It is reported that UFC straw-weight Angela Magana is planning on suing Cris Justino (better known as Cyborg) after being struck at last weekend’s UFC fighter retreat in Las Vegas.
Video of the incident shows one punch being thrown and presumably landed.
Cyborg is being cited for misdemeanor battery by authorities in Nevada. The crime carries a potential sentence of six months in jail and $1,000 fine but the relatively minor nature of this battery likely would warrant a far lesser punishment if the prosecution proceeds and succeeds.
Magana has now stated her intention to sue Cyborg as well. This is a bit of a curious move given that following the incident Magana posted a photo seemingly minimizing any harm the punch caused
So can Magana successfully sue? Yes. Is it worth it? Unless she has meaningful injuries it is hard to see why.
Magana can sue for the common law torts of assault and battery. The assault would cover any apprehension of being struck as the punch was being thrown. Battery would cover any harm caused by the punch landing. The following legal summary from Switzer v. Rivera is illustrative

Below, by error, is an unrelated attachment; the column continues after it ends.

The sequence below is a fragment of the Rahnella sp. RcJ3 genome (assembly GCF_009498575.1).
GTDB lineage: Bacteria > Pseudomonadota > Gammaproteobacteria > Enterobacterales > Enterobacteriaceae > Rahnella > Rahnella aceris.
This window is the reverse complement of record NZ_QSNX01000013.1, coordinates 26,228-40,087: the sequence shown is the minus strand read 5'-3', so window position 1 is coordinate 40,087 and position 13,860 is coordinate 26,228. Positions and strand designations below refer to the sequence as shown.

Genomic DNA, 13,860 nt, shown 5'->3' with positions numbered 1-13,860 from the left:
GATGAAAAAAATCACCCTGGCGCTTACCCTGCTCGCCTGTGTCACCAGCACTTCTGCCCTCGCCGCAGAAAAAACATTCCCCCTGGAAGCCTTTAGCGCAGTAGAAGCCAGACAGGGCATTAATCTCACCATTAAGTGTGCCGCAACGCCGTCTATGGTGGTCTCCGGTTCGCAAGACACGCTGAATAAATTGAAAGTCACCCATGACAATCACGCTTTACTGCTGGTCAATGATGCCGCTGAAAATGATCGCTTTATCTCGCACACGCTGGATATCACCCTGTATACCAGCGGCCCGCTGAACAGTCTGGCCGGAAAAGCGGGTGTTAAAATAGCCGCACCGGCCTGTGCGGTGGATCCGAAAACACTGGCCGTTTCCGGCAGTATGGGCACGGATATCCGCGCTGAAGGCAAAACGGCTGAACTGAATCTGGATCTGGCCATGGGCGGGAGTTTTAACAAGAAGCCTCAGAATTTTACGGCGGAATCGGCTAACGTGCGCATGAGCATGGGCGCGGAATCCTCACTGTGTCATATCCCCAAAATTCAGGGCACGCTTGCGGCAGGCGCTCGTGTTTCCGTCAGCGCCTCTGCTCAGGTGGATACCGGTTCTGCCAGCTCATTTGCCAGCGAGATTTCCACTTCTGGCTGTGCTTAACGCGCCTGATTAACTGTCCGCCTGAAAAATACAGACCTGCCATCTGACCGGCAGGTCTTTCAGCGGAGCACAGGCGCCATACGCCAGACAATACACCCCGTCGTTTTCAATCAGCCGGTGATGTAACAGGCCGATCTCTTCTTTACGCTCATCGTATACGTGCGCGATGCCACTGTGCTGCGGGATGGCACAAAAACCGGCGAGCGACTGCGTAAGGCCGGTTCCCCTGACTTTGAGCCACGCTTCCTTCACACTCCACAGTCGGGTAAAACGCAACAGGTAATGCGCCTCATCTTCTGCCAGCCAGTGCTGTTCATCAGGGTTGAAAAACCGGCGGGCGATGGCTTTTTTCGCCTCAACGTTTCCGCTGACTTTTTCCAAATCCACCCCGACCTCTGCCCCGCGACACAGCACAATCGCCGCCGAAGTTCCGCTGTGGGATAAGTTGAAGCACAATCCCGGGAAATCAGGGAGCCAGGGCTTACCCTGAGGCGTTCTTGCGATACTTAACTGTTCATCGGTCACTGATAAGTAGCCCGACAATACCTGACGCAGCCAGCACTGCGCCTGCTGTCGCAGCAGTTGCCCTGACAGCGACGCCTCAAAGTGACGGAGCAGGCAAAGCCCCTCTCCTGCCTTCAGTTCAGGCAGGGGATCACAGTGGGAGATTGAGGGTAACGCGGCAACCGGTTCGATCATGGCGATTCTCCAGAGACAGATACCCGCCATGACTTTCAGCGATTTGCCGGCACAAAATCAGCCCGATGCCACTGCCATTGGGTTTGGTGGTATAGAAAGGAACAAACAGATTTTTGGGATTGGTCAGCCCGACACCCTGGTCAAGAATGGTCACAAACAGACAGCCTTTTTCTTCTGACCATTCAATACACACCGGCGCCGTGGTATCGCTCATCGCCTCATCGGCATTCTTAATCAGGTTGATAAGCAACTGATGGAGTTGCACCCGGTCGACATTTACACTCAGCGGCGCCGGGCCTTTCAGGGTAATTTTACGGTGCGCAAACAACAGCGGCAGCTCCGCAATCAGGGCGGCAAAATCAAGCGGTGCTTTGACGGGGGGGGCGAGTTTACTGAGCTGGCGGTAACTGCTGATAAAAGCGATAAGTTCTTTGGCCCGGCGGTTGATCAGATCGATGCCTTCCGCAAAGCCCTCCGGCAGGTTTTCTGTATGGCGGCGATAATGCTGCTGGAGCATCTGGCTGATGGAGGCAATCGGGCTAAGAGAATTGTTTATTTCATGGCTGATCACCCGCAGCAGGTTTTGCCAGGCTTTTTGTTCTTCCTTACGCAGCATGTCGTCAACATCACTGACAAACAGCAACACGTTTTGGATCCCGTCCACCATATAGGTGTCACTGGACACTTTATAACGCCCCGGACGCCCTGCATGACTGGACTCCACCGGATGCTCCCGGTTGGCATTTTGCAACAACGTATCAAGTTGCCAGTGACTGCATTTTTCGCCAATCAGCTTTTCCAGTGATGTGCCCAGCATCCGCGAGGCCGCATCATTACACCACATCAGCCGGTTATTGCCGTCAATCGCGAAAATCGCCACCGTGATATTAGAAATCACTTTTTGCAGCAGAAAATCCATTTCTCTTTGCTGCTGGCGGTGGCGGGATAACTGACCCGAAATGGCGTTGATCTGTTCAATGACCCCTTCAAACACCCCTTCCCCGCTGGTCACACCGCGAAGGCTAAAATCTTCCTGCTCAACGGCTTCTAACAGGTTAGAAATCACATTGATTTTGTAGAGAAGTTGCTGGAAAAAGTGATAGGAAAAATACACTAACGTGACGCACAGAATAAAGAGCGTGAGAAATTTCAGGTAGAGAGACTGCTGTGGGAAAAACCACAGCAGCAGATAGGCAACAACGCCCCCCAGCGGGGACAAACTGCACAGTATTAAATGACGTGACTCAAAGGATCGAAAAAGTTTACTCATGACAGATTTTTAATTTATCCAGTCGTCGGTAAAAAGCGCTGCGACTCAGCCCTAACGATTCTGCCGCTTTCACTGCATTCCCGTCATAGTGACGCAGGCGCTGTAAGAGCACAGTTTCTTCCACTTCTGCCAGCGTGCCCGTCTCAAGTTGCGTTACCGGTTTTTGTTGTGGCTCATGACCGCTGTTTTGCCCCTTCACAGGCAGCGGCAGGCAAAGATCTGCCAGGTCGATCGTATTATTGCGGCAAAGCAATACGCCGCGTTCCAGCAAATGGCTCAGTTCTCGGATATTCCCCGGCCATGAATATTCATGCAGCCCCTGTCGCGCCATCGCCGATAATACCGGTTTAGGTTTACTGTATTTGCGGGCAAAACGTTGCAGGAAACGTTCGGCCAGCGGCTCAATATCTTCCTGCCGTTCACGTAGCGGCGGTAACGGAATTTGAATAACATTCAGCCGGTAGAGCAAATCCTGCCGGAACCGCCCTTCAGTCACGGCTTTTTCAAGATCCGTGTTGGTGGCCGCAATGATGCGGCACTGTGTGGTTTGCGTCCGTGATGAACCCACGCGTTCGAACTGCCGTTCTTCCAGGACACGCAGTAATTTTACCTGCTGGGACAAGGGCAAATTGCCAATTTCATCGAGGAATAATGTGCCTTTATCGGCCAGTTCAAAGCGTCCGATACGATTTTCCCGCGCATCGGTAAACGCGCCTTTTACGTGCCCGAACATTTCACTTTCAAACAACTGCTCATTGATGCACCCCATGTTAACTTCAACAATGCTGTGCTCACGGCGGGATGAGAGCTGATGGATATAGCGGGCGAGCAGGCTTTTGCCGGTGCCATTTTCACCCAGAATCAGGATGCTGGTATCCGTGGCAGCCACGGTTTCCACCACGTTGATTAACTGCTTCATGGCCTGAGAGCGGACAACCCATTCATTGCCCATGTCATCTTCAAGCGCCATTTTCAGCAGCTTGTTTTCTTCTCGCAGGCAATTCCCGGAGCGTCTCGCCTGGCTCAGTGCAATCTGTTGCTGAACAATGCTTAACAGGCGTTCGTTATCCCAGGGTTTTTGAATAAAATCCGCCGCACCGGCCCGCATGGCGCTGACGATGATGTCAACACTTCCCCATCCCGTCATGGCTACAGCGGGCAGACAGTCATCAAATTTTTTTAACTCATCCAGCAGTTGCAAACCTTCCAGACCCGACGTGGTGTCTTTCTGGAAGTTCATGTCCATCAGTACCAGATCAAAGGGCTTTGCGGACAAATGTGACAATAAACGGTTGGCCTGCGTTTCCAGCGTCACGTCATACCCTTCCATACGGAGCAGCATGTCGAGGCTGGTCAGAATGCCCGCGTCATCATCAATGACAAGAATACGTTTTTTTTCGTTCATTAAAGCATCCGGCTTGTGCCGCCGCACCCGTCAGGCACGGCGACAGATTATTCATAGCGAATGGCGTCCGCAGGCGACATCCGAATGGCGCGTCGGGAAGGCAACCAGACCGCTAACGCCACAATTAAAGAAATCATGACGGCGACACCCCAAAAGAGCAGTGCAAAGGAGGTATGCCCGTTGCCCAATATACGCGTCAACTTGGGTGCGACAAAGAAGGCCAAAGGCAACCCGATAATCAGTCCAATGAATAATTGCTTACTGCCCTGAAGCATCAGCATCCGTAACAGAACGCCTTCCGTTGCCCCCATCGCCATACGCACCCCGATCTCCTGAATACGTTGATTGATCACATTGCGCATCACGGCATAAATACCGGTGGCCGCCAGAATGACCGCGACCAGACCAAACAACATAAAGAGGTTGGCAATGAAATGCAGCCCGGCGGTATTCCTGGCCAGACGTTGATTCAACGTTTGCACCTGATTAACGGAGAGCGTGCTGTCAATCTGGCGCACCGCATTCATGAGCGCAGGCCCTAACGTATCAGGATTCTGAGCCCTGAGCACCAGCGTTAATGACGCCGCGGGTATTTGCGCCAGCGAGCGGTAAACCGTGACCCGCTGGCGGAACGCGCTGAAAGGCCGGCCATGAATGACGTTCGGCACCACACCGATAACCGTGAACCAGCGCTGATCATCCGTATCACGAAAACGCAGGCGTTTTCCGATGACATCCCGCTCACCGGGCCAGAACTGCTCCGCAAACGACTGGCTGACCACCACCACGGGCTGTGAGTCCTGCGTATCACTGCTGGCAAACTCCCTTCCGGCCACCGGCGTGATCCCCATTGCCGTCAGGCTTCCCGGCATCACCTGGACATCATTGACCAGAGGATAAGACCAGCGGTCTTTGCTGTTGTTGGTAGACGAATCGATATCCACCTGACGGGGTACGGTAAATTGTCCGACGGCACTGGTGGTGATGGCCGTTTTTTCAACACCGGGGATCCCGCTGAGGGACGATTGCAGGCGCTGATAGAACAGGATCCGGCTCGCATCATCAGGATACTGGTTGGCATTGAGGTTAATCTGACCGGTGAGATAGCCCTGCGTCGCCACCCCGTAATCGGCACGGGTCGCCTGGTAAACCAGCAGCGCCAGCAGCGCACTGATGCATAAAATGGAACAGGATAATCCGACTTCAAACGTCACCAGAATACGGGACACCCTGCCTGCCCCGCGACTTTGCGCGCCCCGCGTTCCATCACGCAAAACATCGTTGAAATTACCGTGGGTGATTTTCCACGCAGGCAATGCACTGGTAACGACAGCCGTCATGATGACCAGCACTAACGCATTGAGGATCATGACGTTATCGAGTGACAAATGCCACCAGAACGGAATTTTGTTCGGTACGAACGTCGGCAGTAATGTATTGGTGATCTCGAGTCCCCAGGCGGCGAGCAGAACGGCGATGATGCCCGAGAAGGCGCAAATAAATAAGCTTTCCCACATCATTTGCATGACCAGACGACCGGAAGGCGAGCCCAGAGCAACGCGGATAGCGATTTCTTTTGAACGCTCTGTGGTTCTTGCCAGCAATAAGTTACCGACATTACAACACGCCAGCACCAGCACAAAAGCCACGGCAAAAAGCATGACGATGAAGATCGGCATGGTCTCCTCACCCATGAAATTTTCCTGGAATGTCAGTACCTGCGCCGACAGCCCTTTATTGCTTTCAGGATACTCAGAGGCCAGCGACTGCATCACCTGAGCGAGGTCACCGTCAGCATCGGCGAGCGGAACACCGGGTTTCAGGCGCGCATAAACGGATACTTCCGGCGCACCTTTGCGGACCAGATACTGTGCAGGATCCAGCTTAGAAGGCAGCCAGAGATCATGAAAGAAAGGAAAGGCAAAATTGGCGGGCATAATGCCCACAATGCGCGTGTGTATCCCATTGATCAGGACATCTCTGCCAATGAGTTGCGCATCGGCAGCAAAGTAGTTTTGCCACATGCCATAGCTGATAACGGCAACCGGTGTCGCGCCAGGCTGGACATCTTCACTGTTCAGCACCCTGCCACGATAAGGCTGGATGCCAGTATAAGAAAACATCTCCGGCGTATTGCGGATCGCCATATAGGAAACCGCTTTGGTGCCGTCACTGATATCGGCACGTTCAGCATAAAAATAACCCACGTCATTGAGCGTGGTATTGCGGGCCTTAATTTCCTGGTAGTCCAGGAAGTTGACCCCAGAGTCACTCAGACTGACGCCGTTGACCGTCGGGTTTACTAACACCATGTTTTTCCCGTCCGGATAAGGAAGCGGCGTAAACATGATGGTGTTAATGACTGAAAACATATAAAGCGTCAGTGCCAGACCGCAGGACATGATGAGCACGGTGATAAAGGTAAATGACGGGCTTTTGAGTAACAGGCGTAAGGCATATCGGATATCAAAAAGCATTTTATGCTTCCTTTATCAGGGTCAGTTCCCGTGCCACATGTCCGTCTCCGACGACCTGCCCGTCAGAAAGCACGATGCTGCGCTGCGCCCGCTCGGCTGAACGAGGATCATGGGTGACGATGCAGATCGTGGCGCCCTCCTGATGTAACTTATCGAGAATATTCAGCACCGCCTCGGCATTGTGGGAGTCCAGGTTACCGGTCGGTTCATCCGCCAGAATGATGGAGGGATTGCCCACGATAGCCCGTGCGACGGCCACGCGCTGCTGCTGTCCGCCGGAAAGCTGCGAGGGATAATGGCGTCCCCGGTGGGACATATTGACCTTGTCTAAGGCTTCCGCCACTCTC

To establish an assault claim, a plaintiff must show that the actor (1) intended to cause harmful or offensive physical contact, and (2) the victim was put in apprehension of such contact. Restatement (Second) of Torts, § 21 (1965). To establish a battery claim, a plaintiff must show that the actor (1) intended to cause harmful or offensive contact, and (2) such contact did occur. Id. §§ 13, 18.
These are called ‘intentional torts’ and generally damages don’t have to be proven for a lawsuit based on intentional torts to succeed. That said, absent any meaningful injuries damages assessed would be minimal. Magana would be entitled to her reasonable out of pocket expenses (such as the cost of her hospital visit following the incident). She further can obtain general damages for her pain and suffering but these would be modest unless she can prove meaningful injury. If something more than transient injury is proven other heads of damage can come into play.
The altercation took place with a backdrop of Magana mocking Cyborg after posting a picture of her doing charity work for children suffering from Cancer.
While this provocation would not be a legal defense for Cyborg, these facts very well may prove persuasive in a court assessing damages on the lower end of any applicable spectrum. Interestingly Nevada has a law on the books making it a crime in and of itself to provoke an assault. Mocking an individual on social media does not meet this test but Magana’s unsavory conduct gives context and will influence the lens through which the judicial system scrutinizes Cyborg’s actions.